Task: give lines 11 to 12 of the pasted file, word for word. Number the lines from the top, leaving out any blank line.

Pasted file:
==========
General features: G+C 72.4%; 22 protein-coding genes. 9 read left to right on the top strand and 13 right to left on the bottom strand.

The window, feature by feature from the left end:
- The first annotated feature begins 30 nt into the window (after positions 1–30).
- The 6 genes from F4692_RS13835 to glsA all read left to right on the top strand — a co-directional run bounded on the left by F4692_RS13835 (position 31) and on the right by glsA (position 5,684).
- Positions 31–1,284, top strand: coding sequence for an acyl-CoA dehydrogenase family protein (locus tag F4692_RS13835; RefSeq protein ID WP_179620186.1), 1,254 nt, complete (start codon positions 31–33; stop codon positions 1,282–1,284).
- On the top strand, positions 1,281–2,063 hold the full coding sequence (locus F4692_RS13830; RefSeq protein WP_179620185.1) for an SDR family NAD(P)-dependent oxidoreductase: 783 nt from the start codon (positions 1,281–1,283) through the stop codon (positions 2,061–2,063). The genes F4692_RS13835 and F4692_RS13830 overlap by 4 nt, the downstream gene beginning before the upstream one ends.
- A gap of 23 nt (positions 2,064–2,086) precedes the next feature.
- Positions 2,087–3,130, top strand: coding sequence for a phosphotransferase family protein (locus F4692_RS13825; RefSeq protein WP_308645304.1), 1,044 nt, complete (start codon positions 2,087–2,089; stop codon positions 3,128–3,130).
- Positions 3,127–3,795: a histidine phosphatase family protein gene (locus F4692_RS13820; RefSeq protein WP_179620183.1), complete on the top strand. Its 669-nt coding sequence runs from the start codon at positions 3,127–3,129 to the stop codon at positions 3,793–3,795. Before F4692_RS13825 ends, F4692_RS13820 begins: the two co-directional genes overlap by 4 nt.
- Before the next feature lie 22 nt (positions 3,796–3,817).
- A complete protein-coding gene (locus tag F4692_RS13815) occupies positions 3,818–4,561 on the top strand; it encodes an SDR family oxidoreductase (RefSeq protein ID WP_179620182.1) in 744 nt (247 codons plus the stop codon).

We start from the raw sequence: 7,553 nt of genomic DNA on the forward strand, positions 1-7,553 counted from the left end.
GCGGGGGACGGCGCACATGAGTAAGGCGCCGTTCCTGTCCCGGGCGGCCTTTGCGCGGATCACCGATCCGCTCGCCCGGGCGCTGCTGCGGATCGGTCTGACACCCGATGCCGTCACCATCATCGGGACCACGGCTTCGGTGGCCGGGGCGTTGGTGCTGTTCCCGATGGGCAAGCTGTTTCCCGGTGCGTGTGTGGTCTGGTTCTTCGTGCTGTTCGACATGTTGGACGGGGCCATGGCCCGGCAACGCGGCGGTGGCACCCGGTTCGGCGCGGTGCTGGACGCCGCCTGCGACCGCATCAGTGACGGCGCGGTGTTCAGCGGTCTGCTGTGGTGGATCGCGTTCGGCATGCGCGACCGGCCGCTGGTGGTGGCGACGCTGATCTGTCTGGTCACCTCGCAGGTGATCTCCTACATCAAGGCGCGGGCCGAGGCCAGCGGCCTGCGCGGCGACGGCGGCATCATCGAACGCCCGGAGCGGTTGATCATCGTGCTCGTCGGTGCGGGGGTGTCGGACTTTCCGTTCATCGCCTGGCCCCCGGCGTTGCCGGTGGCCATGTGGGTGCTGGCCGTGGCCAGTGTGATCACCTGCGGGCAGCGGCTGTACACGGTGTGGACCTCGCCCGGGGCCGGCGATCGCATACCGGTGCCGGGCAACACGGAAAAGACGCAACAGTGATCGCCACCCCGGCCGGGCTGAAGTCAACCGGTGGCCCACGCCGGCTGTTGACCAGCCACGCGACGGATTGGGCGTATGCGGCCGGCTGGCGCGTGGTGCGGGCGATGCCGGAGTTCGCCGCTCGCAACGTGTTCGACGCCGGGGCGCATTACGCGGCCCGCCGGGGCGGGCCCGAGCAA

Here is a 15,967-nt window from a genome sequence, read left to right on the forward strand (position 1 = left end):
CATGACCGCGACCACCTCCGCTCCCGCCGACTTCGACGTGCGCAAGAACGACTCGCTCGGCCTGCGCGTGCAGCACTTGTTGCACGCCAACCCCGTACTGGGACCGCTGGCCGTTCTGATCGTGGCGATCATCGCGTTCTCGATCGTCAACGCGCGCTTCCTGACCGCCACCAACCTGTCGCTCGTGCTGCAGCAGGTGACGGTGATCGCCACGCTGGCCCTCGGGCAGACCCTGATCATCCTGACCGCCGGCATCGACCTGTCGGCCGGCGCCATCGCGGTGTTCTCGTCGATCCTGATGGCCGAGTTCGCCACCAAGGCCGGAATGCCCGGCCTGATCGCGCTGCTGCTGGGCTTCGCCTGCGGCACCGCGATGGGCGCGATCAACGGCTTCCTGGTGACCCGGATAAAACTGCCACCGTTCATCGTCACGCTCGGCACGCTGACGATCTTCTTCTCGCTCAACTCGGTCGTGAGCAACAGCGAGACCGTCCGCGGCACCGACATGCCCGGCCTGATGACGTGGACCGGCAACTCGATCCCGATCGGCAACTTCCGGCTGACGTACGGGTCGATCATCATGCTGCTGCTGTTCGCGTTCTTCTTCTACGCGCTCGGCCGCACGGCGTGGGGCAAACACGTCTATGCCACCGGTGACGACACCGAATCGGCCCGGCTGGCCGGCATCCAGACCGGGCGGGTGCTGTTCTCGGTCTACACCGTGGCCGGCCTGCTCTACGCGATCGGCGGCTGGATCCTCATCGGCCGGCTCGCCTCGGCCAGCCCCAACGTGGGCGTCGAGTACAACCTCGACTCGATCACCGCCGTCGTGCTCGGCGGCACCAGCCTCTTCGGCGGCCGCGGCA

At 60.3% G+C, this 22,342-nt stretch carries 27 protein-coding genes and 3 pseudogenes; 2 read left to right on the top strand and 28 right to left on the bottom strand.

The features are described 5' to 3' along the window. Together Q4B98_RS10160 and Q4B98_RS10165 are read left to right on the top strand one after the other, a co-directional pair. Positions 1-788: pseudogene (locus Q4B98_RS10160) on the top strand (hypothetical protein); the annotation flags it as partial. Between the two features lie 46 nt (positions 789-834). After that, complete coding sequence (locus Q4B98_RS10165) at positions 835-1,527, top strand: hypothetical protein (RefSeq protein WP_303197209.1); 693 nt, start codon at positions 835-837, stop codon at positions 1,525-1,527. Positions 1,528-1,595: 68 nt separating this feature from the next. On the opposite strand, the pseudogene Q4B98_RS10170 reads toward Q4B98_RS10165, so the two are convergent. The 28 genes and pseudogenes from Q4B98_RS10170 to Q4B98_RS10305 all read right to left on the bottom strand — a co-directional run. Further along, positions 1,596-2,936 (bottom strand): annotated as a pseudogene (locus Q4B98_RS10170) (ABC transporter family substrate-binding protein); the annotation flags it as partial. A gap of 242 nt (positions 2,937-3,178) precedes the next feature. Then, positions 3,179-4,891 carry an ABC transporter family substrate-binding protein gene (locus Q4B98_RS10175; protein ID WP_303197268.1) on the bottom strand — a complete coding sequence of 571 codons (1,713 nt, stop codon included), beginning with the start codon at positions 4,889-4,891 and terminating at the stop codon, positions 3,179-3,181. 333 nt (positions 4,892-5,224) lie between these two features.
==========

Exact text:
- A complete protein-coding gene (locus tag F4692_RS13815) occupies positions 3,818–4,561 on the top strand; it encodes an SDR family oxidoreductase (RefSeq protein ID WP_179620182.1) in 744 nt (247 codons plus the stop codon).

We start from the raw sequence: 7,553 nt of genomic DNA on the forward strand, positions 1-7,553 counted from the left end.